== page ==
Oysterville's 150th: A Claim to Fame

<I>Lithograph from "History of Washington, Volume II," Julian Hawthorn, editor, 1893</I><BR>Isaac Alonzo Clark (1828-1906) platted the townsites for both Oysterville and Ocean Park.

By the sixth year of its existence, according to the 1860 census, Oysterville had 127 permanent residents. They made their way here from far-flung regions - Sweden, England, Ireland, Scotland, Canada, and 18 of the 33 established U. S. States.

In addition to oystermen, they listed their occupations as farmers, boatmen, teamsters, physicians, schoolteachers, blacksmiths, carpenters, and a variety of other trades. They ranged in age from one month to 59 years; children aged 12 and under numbered 31. The population was diverse, united by a desire to establish a new life for themselves, and was probably representative of most pioneer settlements.

Not named as part of that earliest Pacific County census was John Douglas, the first permanent American settler on Shoalwater Bay. He and his family lived a mile or so south of "downtown" Oysterville, perhaps too far distant to be included in the count. Or, possibly, the family was out of the area when the tally was taken.

Douglas was born in Maine about 1811 and first arrived at Fort George (now Astoria) in 1840. He was a cooper aboard a whaling vessel that had docked to unload blubber for rendering into lamp fuel. On its next voyage to the Columbia in 1841, the ship wintered in Astoria and Douglas took advantage of the time to have a look around. He liked what he saw and decided to come back some day and "drop anchor" permanently in the Shoalwater area.

For the next few years Douglas sailed the South Pacific. He was off Hawaii in 1846 when a barrel rolled against him, breaking one of his legs. The resulting lameness put an end to his seafaring career.

He returned to Shoalwater Bay and laid out a donation land claim of 320 acres along its western shore, somewhat south of the location that would later become Oysterville. There he built a "studdin'" house of upright posts, with a cedar shake roof and an attic with a gable-end door and an outside stairway. And, there, John Douglas settled with his Chinook wife, Jalak.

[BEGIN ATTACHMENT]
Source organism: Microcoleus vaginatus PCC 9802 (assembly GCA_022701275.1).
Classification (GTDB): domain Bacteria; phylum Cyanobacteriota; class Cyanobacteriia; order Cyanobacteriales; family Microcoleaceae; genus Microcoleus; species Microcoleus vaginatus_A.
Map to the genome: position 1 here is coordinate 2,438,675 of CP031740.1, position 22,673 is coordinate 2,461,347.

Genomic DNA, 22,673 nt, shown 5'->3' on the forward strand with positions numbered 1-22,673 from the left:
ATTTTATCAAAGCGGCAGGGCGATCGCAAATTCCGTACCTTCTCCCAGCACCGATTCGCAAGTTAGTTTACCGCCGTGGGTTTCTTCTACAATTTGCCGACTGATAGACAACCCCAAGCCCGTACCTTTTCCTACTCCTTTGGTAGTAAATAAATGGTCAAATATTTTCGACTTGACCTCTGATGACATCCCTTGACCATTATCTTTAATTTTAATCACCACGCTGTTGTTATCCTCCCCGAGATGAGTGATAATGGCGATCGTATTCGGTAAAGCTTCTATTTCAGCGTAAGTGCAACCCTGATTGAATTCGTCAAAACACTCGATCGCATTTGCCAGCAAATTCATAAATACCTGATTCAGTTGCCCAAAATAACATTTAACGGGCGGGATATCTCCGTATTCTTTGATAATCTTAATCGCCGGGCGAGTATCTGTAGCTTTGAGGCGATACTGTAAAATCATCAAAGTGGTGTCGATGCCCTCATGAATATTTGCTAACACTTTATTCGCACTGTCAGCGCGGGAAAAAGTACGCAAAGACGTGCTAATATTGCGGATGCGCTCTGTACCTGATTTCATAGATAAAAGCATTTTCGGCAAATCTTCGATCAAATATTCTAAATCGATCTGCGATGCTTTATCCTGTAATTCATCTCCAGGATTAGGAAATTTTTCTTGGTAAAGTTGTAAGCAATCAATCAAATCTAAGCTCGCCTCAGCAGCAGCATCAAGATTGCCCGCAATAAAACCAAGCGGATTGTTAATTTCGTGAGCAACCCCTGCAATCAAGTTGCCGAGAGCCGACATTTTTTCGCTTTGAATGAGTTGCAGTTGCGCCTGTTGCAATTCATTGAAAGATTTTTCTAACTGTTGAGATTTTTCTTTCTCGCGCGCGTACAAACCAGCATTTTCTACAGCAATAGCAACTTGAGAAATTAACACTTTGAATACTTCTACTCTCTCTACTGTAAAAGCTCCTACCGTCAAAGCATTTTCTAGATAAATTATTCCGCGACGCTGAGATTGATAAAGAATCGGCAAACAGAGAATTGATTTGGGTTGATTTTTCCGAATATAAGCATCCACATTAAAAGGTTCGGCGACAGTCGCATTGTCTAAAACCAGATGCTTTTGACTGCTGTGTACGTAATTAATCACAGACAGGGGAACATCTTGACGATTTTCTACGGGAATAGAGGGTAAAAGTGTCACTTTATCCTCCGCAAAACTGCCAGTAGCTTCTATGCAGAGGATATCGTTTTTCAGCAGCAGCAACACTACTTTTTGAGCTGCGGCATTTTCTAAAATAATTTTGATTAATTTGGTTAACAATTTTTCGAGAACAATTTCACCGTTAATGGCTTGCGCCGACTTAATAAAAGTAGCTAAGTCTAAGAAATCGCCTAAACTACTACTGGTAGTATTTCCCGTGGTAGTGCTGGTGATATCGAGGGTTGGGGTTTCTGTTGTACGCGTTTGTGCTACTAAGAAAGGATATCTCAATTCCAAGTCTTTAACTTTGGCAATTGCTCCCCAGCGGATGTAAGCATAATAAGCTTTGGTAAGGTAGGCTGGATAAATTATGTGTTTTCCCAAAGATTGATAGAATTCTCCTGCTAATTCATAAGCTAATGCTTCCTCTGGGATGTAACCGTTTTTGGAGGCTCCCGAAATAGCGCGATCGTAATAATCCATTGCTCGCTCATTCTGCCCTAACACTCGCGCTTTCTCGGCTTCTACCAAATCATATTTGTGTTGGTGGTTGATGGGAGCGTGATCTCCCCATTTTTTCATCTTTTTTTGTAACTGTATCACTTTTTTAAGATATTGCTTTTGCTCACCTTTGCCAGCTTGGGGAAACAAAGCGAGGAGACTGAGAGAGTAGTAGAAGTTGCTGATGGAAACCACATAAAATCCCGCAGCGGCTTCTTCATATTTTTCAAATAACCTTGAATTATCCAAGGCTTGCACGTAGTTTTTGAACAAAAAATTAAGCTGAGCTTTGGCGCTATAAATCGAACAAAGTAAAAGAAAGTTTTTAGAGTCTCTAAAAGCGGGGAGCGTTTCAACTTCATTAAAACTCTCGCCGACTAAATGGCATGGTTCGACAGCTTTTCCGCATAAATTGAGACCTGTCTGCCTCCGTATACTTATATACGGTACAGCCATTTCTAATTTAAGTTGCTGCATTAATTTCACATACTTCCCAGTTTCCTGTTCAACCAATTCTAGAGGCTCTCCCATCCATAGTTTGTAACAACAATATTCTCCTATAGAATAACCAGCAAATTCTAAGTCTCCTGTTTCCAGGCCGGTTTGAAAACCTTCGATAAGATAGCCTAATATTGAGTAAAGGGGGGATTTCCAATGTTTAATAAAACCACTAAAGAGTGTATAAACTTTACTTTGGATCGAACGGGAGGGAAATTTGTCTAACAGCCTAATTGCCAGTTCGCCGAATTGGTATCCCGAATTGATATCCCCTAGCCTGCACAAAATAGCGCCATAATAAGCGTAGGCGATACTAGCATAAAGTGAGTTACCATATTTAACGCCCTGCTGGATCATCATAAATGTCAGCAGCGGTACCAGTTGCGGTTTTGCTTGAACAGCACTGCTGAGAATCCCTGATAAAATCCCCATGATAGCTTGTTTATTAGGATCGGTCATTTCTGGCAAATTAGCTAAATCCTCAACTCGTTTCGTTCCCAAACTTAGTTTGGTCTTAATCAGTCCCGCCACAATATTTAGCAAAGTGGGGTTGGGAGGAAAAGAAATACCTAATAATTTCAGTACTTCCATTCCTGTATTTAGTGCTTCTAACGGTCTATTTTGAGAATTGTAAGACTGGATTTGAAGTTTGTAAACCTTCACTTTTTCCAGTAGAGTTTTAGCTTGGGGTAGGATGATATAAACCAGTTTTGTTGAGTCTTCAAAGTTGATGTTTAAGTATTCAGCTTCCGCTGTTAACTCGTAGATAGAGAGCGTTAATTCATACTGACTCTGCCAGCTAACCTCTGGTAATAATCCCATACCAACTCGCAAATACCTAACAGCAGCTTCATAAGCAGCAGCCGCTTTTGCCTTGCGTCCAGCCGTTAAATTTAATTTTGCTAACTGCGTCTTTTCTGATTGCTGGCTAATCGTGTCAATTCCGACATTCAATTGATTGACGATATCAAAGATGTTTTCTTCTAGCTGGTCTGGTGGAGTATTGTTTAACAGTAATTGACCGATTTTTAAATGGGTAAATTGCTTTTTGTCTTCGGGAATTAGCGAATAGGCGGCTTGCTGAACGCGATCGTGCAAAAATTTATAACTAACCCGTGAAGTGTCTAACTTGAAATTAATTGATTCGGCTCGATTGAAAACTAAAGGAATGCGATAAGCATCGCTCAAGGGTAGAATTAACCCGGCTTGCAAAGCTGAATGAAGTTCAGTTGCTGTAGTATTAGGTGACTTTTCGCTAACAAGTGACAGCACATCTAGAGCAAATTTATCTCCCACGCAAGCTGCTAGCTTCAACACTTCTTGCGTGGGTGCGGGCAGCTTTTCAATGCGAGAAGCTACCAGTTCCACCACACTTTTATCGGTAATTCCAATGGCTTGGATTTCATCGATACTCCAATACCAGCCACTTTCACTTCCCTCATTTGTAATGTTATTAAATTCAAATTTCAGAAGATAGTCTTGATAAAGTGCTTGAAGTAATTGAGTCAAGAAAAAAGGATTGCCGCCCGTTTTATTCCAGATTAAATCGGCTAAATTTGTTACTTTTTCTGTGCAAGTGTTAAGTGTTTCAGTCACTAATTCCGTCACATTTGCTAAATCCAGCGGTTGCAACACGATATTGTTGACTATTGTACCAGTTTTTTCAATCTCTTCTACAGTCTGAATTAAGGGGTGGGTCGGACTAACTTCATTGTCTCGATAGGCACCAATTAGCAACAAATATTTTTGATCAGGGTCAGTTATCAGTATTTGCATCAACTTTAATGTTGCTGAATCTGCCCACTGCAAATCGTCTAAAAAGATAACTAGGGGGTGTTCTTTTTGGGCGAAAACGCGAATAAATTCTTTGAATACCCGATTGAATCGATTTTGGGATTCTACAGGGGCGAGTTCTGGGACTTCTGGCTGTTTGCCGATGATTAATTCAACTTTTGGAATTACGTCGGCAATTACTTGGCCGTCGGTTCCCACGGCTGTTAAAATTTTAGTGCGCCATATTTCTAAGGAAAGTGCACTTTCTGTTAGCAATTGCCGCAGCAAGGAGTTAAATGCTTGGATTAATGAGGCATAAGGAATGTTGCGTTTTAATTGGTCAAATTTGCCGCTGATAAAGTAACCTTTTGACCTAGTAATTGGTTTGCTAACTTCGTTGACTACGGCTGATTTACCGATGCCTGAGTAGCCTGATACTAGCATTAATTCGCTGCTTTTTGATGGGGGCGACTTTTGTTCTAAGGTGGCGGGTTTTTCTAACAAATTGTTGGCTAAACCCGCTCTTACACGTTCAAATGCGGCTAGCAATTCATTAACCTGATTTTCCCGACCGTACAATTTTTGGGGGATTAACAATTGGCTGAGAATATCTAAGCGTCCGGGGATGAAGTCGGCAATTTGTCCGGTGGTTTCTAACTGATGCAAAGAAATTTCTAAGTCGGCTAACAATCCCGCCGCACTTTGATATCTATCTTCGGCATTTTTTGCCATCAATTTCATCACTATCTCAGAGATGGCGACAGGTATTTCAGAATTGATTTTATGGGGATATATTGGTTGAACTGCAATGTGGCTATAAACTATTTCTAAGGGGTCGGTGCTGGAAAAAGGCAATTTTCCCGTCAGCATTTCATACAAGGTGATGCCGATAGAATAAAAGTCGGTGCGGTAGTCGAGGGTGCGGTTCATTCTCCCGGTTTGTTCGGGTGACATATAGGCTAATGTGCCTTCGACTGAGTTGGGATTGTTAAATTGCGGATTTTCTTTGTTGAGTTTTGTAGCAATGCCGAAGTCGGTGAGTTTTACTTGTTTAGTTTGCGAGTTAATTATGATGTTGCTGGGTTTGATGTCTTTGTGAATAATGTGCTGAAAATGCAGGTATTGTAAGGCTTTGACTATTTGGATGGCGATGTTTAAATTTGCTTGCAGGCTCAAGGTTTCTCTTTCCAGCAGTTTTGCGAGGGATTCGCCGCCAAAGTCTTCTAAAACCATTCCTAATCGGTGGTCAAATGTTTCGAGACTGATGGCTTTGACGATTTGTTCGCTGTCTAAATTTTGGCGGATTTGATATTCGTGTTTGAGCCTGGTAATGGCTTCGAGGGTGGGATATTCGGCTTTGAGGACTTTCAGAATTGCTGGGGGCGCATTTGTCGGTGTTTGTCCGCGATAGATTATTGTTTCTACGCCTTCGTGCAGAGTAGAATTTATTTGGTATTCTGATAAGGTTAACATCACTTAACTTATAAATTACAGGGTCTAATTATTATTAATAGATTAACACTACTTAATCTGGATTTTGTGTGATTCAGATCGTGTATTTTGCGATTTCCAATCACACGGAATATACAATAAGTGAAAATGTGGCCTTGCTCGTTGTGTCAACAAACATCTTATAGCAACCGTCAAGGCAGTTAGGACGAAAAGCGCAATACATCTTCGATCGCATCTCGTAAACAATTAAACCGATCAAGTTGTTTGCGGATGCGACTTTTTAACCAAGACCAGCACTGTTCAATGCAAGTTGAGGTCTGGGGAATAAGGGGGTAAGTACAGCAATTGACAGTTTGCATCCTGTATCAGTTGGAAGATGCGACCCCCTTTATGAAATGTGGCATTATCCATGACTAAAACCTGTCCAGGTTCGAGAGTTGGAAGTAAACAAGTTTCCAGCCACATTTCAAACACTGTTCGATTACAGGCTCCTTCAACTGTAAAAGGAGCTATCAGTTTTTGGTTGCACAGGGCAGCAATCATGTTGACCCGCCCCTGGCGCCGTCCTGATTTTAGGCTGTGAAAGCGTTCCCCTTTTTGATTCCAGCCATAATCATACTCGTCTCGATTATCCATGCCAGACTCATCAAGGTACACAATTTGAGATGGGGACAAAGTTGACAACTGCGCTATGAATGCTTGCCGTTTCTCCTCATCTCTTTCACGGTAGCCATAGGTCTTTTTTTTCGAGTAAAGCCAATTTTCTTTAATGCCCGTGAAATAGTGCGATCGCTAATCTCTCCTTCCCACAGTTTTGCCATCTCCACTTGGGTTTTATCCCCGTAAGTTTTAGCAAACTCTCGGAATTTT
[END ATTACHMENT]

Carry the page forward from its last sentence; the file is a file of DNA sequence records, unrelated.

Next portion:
Douglas is buried in the Oysterville Cemetery and two tales are told regarding his death. One says simply that he died of pneumonia at the age of 59, though his grave marker puts him at 67. The other story says that in the 1870s, while serving as a U.S. marshal, Douglas had the misfortune to severely injure his foot. He died from gangrene because he stubbornly refused to allow a new boot (hard to come by in those days) to be cut from his swollen, infected foot.

The only other Oysterville resident to take advantage of the government's offer of free public land was Isaac A. Clark who, along with R.H. Espy, was co-founder of Oysterville in 1854. In addition to his oyster interests, Clark had land-based concerns, as well. He became the proprietor of a general store where, it is said, potential oystermen gathered to draw claims to oyster "whacks" (approximately five acres of tideland) from his hat. Soon Clark staked out a donation land claim of 161 acres, with a frontage of three-fourths of a mile on the bay, and laid out and platted the town of Oysterville.

Both Douglas and Clark registered their claims at Vancouver, Washington Territory on December 22, 1865, and their deeds were eventually issued at the "City of Washington" by President of the United States, Andrew Johnson.

It should be noted that Clark later bought acreage four miles south of Oysterville along the "Weather Beach" and donated a portion to the Methodist Camp Meeting Association of Portland, Oregon. The group bought adjacent property and hired Clark to plat a park-like summer resort area that would eventually become the town we know as Ocean Park.

Editor's Note: Sydney Stevens is the great-granddaughter of Oysterville co-founder R.H. Espy.

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